Recently a dating specialist’s inspiring views on “the secret behind our local single women’s unwillingness to get married” sparked heated debate on the internet.
In short, her theory is that women in Hong Kong in general spend most of their time studying when they are young and miss the opportunity to start a relationship.
Moreover, she says, these women are often very career driven and picky about men, and as a result many guys are just scared away.
Whenever I see news like that, I often wonder whether it is just a kind of sales pitch by dating agents urging single women to seek help as soon as possible.
As a matter of fact, late marriage is not new to Hong Kong, and it doesn’t apply only to women either.
Government statistics show that, over the past decade, the median age of first marriage for men has remained at around 31, while that for women edged slightly higher, from 28 to 29.
If late marriage is a cause for public concern, then one must note that the situation is in fact more serious with men.
In 2011, more than half of local men aged between 30 and 34 had never been married at all, almost 12 percentage points higher than the figure for women in the same age range.
While the general impression is there is an excess of single women, with single men in short supply, hard statistics tell us the proportion of single marriageable men actually far exceeds that of their female counterparts.
Why is “leftover men” never a hot topic?
It’s probably a matter of preconceptions.
It seems there is no shortage of justifications for men being single; for example, maybe they are not prepared for marriage yet, or men become more marketable the more mature they get.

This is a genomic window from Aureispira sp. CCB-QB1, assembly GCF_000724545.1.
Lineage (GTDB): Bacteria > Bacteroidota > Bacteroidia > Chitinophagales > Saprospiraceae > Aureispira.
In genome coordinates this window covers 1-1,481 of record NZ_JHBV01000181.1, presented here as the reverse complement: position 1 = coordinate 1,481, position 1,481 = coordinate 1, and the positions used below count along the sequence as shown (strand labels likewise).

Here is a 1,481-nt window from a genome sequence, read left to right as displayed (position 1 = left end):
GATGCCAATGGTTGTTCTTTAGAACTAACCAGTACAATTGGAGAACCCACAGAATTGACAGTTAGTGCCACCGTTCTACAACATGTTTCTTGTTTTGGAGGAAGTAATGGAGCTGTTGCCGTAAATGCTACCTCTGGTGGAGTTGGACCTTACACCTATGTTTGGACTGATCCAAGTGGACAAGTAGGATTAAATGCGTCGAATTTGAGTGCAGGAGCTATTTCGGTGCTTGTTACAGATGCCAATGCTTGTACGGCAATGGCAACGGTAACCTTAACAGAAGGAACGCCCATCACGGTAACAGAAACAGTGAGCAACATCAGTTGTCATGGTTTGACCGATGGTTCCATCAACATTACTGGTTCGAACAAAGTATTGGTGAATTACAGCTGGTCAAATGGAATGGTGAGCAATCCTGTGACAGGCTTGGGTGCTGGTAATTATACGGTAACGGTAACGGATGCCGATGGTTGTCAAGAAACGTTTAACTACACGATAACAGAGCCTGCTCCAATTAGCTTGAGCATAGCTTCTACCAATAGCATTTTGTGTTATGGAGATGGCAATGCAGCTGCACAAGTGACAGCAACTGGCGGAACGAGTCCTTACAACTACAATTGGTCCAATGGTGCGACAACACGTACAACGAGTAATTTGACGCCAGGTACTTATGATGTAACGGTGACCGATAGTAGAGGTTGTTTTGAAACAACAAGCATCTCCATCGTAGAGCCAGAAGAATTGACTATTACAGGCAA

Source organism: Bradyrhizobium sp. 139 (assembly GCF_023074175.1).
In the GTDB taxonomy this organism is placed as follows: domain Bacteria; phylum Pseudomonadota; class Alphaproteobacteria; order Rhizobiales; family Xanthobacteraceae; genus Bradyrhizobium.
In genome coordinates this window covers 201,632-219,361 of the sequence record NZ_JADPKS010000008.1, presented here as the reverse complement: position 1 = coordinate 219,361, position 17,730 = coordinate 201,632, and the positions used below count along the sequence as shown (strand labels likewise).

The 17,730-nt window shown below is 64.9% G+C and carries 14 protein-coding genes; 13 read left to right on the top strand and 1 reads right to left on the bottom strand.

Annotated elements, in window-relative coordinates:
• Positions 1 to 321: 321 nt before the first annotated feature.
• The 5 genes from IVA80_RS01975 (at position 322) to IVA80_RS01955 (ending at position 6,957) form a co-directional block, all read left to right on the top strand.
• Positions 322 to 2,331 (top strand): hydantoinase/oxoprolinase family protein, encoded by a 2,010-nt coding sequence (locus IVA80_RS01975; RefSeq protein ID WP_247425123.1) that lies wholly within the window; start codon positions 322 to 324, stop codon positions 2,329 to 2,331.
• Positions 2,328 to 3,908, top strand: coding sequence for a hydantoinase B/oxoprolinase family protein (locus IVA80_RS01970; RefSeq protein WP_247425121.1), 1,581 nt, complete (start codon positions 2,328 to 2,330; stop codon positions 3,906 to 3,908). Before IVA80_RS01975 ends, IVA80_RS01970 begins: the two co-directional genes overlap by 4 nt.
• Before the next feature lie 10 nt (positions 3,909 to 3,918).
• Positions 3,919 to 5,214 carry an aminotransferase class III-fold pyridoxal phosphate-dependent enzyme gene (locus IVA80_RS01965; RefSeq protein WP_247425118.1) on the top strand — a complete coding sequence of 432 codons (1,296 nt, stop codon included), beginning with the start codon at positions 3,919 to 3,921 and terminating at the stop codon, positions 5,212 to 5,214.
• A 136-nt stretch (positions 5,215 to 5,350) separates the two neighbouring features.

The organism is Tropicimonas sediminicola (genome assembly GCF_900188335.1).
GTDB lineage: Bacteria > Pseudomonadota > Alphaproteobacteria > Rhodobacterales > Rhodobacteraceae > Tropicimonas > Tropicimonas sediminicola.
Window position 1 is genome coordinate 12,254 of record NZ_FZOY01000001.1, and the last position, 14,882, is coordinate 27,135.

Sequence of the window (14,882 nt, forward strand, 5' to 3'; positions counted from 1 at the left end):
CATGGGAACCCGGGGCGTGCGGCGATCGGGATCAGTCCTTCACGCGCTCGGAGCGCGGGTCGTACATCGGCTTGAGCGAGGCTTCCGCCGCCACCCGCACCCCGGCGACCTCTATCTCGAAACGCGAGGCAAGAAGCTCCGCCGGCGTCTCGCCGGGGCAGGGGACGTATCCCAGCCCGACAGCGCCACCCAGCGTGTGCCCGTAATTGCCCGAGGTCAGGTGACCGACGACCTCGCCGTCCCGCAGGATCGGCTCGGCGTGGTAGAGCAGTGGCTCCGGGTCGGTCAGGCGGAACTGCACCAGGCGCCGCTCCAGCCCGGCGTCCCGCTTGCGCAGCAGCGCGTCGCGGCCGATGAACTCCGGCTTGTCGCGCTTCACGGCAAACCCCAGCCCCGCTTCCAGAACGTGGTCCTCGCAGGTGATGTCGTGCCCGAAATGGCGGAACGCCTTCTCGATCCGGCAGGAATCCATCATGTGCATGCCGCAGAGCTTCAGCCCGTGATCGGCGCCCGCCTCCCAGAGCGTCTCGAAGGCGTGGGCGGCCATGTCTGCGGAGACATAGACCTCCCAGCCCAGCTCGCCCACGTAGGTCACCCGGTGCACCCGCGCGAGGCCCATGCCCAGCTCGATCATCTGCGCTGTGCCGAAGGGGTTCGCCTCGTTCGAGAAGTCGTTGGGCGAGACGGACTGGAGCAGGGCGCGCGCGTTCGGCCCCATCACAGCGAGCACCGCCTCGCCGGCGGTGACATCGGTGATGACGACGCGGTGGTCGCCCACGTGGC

If a woman is single, the usual interpretation is that she has not got married not because she doesn’t want to but because she is unwanted.
Late marriage is seen as a crisis for women, but there’s hardly any stigma attached to single men.
As a result, single women are often subject to a lot more social pressure than single men.
In fact, the public has overlooked another far more serious issue concerning men and women, which could have profoundly grave implications for our society, and that is the soaring number of divorces in the past 20 years.
In 2013, roughly speaking, one in every 300 people in Hong Kong had been divorced at least once.
On the other hand, remarriage has become increasingly common over the past two decades, and the number of cases increased from 5,000 back in 1991 to almost 20,000 in 2013.
Among all marriages, the percentage of remarriages rose from 11.5 percent in 1991 to 35.3 percent in 2013.
Moreover, in the 40-54 age bracket, the percentage of divorced women is almost double that of men, suggesting that divorced men often stand a better chance of getting married again.
In conclusion, let’s get the facts straight.
Percentagewise, there are more single marriageable men.
The so-called “leftover women” phenomenon that has become a sensation in recent years is nothing but a fallacy. If there is any crisis, it would be a crisis of having too many leftover men.
It is however true that divorced women often stand a much lesser chance of getting remarried than their male counterparts, which is a social issue that really deserves public attention.
This article first appeared in the Hong Kong Economic Journal on June 4.
Translation by Alan Lee
[Chinese version 中文版]
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